Immunoelectron Microscopy

Freezing and freeze substitution of yeast cells were performed as described previously (19, 20). Immunoelectron microscopy was performed as described previously (21, 22) with anti-HA mAb (1:25 dilution) and goat antibody to mouse IgG labeled with 1-nm colloidal ultra-small gold (1:100 dilution; GAM IgG GP-US; Aurion, Wageningen, The Netherlands). The ultra-small gold particles were enhanced by silver deposition using a silver enhancement kit (Aurion RGent SE-EM, Aurion) (20, 21). The stained cells were examined using a transmission electron microscope JEM 1200 EXS (JEOL Ltd., Tokyo, Japan) at 80 kV.

RESULTS

Chromosome-encoded Kre6-3HA Is Strongly Detected at the Site of Polarized Growth by Immunofluorescence Microscopy

We observed the ER-characteristic double ring images of Kre6-6myc encoded by a CEN plasmid by immunofluorescence microscopy (see Fig. 4 in Ref. 9) and corrected the early Golgi localization based on the observation of overproduced tagged Kre6 (3, 11). However, because this Kre6-6myc did not fully recover the Calcofluor white sensitivity of the Δkre6 null mutant to the wild-type level (see Fig. 6C in Ref. 9), we consider the localization of Kre6 should be re-examined further. We added 3HA epitope coding sequence at the 3′ end of the chromosomal KRE6 gene. The resulting haploid yeast, KTY284, having only the tagged KRE6-3HA gene in the genome, grew as well as the wild type, and no difference in sensitivity to both Calcofluor white and the K1 killer toxin was found by comparing the parent BY4741 (supplemental Fig. 1).

FIGURE 4.
Sucrose density gradient fractionation of Kre6-containing compartments. The cell lysate of the KRE6 wild-type was fractionated on an 18–60% (w/v) sucrose density gradient in the absence (A and C) or presence (B and D) of 10 mm EDTA. Cells were ...
FIGURE 6.
Immunofluorescent images of Kre6 in comparison with the SV/PM-marker Snc1. The fixed cells with the chromosomal TPIpromoter-GFP-SNC1 gene were observed by immunofluorescent staining with anti-Kre6 serum and compared with fluorescent images of GFP-Snc1 ...

When the localization of the HA epitope was observed by immunofluorescence microscopy, brilliant fluorescent signals were observed in the cells with buds (Fig. 1A). This profile is different from that of the ER we previously reported (9) or that of the early Golgi shown by Och1-3HA (Fig. 1B). In the budding cells, the fluorescence signals were concentrated in the daughter cells, with the brightest signals at the growing tips. Some of the large cells are probably at the cell cycle stage just before the bud emergence, and a bright signal was found at one tip of the cell, which may be the incipient bud. Those signals of Kre6-3HA are similar to the immunofluorescent staining images of secretory vesicles that are in transit from the late Golgi to the PM (23). The fluorescence signal of Kre6-3HA was found in the mother cells, and some ER-like structures were found in Fig. 1A, although the signals were much less intensive than the polarized bright signals.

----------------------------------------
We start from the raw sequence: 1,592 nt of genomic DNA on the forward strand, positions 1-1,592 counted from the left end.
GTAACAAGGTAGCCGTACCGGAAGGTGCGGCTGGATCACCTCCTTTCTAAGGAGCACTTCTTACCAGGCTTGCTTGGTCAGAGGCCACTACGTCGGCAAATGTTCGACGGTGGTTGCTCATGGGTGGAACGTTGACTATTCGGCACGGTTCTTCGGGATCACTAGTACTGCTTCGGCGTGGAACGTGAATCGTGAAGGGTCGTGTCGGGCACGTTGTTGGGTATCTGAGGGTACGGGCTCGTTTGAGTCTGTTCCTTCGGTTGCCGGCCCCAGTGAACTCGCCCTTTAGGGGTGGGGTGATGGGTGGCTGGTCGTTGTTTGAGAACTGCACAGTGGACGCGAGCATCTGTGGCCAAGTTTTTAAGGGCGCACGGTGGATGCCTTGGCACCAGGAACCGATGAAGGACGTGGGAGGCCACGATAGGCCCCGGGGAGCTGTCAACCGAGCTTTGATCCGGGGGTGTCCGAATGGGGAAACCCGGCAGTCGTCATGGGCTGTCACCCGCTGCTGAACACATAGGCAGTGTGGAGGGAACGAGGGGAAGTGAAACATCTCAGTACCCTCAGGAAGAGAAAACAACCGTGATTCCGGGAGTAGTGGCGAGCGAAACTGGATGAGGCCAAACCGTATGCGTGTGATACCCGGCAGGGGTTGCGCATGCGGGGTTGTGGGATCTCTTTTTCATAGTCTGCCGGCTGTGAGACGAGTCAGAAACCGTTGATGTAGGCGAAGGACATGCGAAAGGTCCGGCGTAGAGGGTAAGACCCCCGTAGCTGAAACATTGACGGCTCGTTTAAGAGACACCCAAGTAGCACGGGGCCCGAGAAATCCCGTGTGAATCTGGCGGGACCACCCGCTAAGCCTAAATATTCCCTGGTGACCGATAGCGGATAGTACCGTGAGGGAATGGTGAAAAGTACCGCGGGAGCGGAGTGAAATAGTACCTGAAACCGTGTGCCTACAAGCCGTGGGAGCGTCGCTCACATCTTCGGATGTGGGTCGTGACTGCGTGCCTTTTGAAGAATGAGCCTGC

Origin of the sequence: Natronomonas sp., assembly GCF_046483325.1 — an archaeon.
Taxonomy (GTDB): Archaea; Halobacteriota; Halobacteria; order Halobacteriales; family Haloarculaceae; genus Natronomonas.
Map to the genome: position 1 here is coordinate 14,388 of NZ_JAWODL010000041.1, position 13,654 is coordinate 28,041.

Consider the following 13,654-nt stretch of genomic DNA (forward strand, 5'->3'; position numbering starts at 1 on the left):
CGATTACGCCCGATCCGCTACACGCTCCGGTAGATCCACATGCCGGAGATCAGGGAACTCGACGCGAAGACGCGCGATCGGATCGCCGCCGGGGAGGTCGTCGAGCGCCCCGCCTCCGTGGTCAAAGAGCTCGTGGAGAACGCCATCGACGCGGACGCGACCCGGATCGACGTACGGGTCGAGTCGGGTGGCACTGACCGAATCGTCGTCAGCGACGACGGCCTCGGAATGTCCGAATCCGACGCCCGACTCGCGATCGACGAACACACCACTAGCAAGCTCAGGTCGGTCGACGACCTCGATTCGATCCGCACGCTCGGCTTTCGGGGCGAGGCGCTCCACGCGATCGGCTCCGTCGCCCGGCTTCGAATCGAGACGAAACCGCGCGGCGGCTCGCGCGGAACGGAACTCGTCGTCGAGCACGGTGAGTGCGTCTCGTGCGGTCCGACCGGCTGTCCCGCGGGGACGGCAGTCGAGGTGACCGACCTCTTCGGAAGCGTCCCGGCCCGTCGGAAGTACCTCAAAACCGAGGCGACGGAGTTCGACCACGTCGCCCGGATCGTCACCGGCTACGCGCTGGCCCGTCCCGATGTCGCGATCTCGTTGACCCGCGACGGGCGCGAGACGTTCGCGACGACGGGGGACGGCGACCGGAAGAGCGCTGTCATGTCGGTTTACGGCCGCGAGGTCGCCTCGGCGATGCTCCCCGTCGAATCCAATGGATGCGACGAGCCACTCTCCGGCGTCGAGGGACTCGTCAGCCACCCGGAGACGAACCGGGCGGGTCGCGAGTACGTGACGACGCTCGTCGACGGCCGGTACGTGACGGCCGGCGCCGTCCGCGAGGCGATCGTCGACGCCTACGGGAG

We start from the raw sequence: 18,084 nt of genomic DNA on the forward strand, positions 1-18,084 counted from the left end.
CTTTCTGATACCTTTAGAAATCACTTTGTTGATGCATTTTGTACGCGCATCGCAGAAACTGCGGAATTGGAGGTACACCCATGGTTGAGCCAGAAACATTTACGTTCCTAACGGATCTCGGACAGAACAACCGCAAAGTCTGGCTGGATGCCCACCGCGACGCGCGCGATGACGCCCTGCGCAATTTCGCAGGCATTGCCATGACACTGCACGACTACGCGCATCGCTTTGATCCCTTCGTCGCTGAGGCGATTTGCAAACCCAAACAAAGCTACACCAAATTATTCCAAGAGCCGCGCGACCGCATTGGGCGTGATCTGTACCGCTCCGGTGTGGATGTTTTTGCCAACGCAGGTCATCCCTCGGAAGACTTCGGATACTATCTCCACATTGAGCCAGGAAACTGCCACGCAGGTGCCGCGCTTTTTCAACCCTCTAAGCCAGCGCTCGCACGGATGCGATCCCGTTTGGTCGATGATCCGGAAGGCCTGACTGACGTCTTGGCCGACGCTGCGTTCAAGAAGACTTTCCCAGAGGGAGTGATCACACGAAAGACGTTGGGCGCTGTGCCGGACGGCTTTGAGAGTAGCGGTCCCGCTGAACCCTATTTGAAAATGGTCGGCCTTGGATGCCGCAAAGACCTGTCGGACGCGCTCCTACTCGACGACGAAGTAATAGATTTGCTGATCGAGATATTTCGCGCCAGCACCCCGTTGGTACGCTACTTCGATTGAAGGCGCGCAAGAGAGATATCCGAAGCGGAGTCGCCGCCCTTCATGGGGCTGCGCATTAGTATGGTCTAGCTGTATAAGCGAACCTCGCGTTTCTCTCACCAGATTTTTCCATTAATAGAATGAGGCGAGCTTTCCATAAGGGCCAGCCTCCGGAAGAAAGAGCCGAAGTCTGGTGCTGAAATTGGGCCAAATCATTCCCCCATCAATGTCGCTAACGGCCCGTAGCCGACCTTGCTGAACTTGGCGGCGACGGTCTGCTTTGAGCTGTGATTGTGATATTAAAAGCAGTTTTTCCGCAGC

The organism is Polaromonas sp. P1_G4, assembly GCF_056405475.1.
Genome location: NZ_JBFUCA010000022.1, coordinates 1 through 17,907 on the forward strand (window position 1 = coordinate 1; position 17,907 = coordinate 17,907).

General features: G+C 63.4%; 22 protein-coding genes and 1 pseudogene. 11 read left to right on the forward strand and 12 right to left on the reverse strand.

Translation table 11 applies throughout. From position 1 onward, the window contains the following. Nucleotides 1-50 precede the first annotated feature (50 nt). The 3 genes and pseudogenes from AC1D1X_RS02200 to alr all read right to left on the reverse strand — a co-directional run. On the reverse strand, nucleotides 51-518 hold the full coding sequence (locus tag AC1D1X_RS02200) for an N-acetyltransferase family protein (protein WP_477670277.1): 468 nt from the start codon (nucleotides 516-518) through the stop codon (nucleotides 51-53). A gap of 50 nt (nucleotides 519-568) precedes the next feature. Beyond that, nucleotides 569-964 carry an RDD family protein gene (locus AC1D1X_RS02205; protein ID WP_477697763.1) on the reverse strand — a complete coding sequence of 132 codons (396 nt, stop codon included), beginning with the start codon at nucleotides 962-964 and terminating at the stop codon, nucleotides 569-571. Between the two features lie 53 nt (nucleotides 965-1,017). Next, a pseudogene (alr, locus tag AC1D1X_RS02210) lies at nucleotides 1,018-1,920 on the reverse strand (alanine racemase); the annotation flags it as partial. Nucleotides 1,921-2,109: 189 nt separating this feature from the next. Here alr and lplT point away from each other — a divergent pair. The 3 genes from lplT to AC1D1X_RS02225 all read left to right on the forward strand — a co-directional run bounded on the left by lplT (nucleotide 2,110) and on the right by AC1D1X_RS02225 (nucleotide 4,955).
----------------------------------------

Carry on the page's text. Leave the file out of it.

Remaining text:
FIGURE 1.
Localization of wild-type Kre6 and the tagged Kre6–3HA proteins expressed from the chromosomal genes. Kre6–3HA (A) and the early-Golgi marker Och1–3HA (B) were expressed from the chromosomal genes and detected by immunofluorescent ...

Preparation of Anti-Kre6 Antibody and Its Specificity

Even though Kre6-3HA was produced from the chromosomal single-copy gene with the transcription and translation information of authentic KRE6, the localization and behavior of the tagged protein is not certified to be identical to those of the authentic Kre6. Therefore, we prepared an anti-Kre6 antibody to detect the intrinsic Kre6 in the wild-type cells. There is a paralog of KRE6 named SKN1 in S. cerevisiae. The Δskn1 null mutant shows not so significant defects as the Δkre6 mutant, but the Δskn1 Δkre6 double disruption is lethal. So these genes have a functional overlap, and Kre6 plays a major role (3, 11, 24). The amino acid identity is as high as 86% in the C-terminal 472 amino acids that are predicted to be the luminal domain of the type II membrane protein. On the contrary, the cytoplasmic N-terminal 137-amino acid region has 32% identity (3). We prepared a GST fusion protein of N-terminal 84-amino acid polypeptide of Kre6 in E. coli and used it to immunize rabbits after affinity purification.

A 140-kDa protein was detected by a rabbit antiserum in Western blots of lysates of the wild-type and Δskn1 cells but not the Δkre6 cells (Fig. 2). The calculated molecular weight of Kre6 is 80,122, but the detected Kre6 is significantly larger than the expected size, probably because of N-glycosylation and phosphorylation (3, 12). We concluded a specific anti-Kre6 antiserum was obtained that specifically recognizes Kre6 but not Skn1. There are several nonspecific signals including the most significant 43-kDa protein, but most of them are soluble cytoplasmic proteins (data not shown).

FIGURE 2.
Specificity of rabbit anti-Kre6 antiserum. The total lysate of KRE6, Δkre6, and Δskn1 cells were analyzed by SDS-PAGE and Western blotting using an anti-Kre61–84 aa antiserum. The arrowhead indicates Kre6 protein.

Indirect Immunofluorescence Images of the Wild-type and KRE6-3HA Cells by Anti-Kre6 Antiserum